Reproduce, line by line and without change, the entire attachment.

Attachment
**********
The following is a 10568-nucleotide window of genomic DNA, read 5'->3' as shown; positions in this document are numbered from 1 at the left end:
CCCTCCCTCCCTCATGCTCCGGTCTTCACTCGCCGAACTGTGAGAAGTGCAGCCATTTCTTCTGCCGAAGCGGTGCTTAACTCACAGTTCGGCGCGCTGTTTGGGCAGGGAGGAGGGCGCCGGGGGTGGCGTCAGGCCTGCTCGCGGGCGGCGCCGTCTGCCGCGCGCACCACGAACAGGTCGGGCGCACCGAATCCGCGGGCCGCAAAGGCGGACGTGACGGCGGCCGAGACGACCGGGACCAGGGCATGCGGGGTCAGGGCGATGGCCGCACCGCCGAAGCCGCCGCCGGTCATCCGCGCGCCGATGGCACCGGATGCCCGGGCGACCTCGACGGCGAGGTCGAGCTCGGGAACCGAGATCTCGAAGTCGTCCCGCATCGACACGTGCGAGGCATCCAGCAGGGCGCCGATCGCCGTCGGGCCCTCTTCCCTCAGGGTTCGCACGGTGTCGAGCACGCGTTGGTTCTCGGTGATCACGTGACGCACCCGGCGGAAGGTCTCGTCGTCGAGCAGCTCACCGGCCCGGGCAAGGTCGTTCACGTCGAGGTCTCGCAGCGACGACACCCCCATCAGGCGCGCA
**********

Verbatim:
The following is a 10568-nucleotide window of genomic DNA, read 5'->3' as shown; positions in this document are numbered from 1 at the left end:
CCCTCCCTCCCTCATGCTCCGGTCTTCACTCGCCGAACTGTGAGAAGTGCAGCCATTTCTTCTGCCGAAGCGGTGCTTAACTCACAGTTCGGCGCGCTGTTTGGGCAGGGAGGAGGGCGCCGGGGGTGGCGTCAGGCCTGCTCGCGGGCGGCGCCGTCTGCCGCGCGCACCACGAACAGGTCGGGCGCACCGAATCCGCGGGCCGCAAAGGCGGACGTGACGGCGGCCGAGACGACCGGGACCAGGGCATGCGGGGTCAGGGCGATGGCCGCACCGCCGAAGCCGCCGCCGGTCATCCGCGCGCCGATGGCACCGGATGCCCGGGCGACCTCGACGGCGAGGTCGAGCTCGGGAACCGAGATCTCGAAGTCGTCCCGCATCGACACGTGCGAGGCATCCAGCAGGGCGCCGATCGCCGTCGGGCCCTCTTCCCTCAGGGTTCGCACGGTGTCGAGCACGCGTTGGTTCTCGGTGATCACGTGACGCACCCGGCGGAAGGTCTCGTCGTCGAGCAGCTCACCGGCCCGGGCAAGGTCGTTCACGTCGAGGTCTCGCAGCGACGACACCCCCATCAGGCGCGCA